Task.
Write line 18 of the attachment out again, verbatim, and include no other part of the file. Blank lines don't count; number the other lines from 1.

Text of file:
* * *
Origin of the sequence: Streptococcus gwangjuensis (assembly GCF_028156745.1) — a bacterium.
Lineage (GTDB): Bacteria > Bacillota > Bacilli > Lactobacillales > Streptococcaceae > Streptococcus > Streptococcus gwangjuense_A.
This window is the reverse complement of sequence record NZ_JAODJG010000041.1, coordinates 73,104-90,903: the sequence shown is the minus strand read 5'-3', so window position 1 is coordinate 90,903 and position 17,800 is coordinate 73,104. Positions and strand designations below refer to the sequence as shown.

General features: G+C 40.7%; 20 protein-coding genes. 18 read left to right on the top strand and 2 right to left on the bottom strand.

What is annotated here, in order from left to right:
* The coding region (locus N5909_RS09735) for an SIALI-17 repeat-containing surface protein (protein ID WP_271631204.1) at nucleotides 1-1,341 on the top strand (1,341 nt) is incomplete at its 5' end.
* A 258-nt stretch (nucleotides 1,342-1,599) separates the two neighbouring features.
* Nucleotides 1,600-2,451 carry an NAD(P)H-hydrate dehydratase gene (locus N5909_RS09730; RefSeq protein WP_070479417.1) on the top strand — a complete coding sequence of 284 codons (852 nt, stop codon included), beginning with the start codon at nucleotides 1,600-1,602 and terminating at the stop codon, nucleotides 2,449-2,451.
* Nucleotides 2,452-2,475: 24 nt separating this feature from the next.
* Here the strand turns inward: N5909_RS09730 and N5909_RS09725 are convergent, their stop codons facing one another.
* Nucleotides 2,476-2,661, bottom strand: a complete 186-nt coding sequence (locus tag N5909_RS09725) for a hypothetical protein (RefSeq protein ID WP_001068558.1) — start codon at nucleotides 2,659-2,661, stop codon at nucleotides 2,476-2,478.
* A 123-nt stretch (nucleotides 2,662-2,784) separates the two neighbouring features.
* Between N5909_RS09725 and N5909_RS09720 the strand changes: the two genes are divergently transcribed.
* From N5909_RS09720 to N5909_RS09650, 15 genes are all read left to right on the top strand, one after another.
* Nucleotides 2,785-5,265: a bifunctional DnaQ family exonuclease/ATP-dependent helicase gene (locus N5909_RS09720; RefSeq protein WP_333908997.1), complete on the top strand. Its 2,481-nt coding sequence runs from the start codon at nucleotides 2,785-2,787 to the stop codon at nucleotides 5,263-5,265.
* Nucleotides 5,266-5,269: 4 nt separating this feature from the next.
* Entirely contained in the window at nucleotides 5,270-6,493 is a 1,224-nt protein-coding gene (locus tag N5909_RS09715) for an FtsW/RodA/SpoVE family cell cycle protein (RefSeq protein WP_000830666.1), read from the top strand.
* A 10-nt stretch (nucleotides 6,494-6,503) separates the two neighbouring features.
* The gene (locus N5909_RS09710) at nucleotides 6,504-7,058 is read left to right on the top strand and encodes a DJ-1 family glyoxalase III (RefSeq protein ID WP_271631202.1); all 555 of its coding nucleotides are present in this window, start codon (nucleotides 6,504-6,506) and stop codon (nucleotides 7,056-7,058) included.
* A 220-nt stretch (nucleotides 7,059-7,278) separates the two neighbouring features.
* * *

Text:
* A 10-nt stretch (nucleotides 6,494-6,503) separates the two neighbouring features.